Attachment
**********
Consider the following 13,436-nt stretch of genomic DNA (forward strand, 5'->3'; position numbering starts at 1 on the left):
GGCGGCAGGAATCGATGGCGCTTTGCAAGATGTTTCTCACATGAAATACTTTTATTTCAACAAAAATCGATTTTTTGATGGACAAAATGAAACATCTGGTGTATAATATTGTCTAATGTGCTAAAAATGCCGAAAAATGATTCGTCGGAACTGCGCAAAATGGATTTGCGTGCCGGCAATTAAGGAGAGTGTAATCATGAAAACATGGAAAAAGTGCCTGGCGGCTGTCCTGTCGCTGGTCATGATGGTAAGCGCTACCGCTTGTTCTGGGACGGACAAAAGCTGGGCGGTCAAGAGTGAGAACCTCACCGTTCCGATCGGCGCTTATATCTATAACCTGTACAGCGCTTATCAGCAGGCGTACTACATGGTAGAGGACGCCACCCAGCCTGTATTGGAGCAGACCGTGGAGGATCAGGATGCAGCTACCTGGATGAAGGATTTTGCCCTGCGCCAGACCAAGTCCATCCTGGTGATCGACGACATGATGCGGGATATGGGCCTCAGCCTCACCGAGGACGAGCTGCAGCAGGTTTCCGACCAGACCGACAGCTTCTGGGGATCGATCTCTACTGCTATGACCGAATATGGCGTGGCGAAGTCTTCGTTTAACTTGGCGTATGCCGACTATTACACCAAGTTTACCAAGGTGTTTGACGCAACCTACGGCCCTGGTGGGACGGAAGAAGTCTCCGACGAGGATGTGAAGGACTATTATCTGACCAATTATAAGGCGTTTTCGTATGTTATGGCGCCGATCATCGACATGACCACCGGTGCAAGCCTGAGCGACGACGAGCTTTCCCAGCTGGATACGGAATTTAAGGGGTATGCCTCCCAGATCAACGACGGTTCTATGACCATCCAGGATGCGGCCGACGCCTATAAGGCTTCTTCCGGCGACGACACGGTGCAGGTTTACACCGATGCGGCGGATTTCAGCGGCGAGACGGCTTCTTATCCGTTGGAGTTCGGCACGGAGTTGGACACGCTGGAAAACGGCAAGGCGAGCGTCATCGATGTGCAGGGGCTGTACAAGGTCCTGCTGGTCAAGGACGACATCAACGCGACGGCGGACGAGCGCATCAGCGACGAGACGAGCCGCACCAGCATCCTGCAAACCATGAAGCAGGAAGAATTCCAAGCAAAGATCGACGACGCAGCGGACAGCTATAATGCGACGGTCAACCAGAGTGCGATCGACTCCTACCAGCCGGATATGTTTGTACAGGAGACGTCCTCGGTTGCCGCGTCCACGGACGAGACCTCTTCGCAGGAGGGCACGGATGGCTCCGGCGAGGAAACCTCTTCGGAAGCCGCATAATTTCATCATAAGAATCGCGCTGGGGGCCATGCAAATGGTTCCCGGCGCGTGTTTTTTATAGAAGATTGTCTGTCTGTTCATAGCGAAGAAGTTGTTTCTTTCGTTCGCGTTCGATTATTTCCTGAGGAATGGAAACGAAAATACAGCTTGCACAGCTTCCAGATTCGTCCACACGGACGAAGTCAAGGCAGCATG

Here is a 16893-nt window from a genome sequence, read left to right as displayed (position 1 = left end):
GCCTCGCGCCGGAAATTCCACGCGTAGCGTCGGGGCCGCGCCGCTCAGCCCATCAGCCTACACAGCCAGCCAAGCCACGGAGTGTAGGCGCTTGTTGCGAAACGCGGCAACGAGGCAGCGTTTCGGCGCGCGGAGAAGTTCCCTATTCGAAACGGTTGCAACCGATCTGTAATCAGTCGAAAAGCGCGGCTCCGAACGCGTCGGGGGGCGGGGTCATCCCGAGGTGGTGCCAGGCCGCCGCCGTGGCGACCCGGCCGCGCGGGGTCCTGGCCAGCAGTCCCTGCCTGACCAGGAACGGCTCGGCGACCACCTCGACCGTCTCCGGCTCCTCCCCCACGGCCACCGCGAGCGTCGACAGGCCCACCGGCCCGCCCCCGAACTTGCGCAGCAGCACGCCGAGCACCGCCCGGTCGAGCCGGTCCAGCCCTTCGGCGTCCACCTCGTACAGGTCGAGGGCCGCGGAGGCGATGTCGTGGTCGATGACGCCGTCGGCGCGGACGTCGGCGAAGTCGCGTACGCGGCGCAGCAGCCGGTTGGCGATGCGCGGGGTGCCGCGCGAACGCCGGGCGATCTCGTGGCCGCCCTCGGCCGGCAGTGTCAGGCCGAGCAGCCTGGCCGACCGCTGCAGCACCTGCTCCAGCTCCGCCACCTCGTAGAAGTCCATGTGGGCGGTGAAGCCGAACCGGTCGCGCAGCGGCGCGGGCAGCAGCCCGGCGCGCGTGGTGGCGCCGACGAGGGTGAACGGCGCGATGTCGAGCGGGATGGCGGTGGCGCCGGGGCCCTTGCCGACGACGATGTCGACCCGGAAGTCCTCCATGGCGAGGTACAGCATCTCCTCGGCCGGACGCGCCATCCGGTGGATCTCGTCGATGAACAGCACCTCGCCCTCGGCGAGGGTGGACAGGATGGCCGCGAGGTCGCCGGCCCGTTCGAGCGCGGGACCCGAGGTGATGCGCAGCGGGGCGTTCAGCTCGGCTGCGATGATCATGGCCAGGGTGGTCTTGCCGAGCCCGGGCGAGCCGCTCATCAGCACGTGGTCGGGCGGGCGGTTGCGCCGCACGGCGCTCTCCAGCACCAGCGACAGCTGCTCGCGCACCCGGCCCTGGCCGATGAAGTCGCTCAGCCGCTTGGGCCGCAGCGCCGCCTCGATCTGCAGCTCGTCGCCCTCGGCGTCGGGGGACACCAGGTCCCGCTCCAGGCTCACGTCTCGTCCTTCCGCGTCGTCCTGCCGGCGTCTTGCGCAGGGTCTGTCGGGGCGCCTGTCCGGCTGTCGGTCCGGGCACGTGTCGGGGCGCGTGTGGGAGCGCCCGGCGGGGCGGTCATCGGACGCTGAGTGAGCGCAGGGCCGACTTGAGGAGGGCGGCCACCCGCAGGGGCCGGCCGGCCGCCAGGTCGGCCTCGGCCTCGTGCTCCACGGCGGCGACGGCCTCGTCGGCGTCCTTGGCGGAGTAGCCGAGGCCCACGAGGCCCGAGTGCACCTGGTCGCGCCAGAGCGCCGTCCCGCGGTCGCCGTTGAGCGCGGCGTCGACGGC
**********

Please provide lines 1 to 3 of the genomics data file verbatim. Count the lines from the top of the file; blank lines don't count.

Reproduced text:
Consider the following 13,436-nt stretch of genomic DNA (forward strand, 5'->3'; position numbering starts at 1 on the left):
GGCGGCAGGAATCGATGGCGCTTTGCAAGATGTTTCTCACATGAAATACTTTTATTTCAACAAAAATCGATTTTTTGATGGACAAAATGAAACATCTGGTGTATAATATTGTCTAATGTGCTAAAAATGCCGAAAAATGATTCGTCGGAACTGCGCAAAATGGATTTGCGTGCCGGCAATTAAGGAGAGTGTAATCATGAAAACATGGAAAAAGTGCCTGGCGGCTGTCCTGTCGCTGGTCATGATGGTAAGCGCTACCGCTTGTTCTGGGACGGACAAAAGCTGGGCGGTCAAGAGTGAGAACCTCACCGTTCCGATCGGCGCTTATATCTATAACCTGTACAGCGCTTATCAGCAGGCGTACTACATGGTAGAGGACGCCACCCAGCCTGTATTGGAGCAGACCGTGGAGGATCAGGATGCAGCTACCTGGATGAAGGATTTTGCCCTGCGCCAGACCAAGTCCATCCTGGTGATCGACGACATGATGCGGGATATGGGCCTCAGCCTCACCGAGGACGAGCTGCAGCAGGTTTCCGACCAGACCGACAGCTTCTGGGGATCGATCTCTACTGCTATGACCGAATATGGCGTGGCGAAGTCTTCGTTTAACTTGGCGTATGCCGACTATTACACCAAGTTTACCAAGGTGTTTGACGCAACCTACGGCCCTGGTGGGACGGAAGAAGTCTCCGACGAGGATGTGAAGGACTATTATCTGACCAATTATAAGGCGTTTTCGTATGTTATGGCGCCGATCATCGACATGACCACCGGTGCAAGCCTGAGCGACGACGAGCTTTCCCAGCTGGATACGGAATTTAAGGGGTATGCCTCCCAGATCAACGACGGTTCTATGACCATCCAGGATGCGGCCGACGCCTATAAGGCTTCTTCCGGCGACGACACGGTGCAGGTTTACACCGATGCGGCGGATTTCAGCGGCGAGACGGCTTCTTATCCGTTGGAGTTCGGCACGGAGTTGGACACGCTGGAAAACGGCAAGGCGAGCGTCATCGATGTGCAGGGGCTGTACAAGGTCCTGCTGGTCAAGGACGACATCAACGCGACGGCGGACGAGCGCATCAGCGACGAGACGAGCCGCACCAGCATCCTGCAAACCATGAAGCAGGAAGAATTCCAAGCAAAGATCGACGACGCAGCGGACAGCTATAATGCGACGGTCAACCAGAGTGCGATCGACTCCTACCAGCCGGATATGTTTGTACAGGAGACGTCCTCGGTTGCCGCGTCCACGGACGAGACCTCTTCGCAGGAGGGCACGGATGGCTCCGGCGAGGAAACCTCTTCGGAAGCCGCATAATTTCATCATAAGAATCGCGCTGGGGGCCATGCAAATGGTTCCCGGCGCGTGTTTTTTATAGAAGATTGTCTGTCTGTTCATAGCGAAGAAGTTGTTTCTTTCGTTCGCGTTCGATTATTTCCTGAGGAATGGAAACGAAAATACAGCTTGCACAGCTTCCAGATTCGTCCACACGGACGAAGTCAAGGCAGCATG

Here is a 16893-nt window from a genome sequence, read left to right as displayed (position 1 = left end):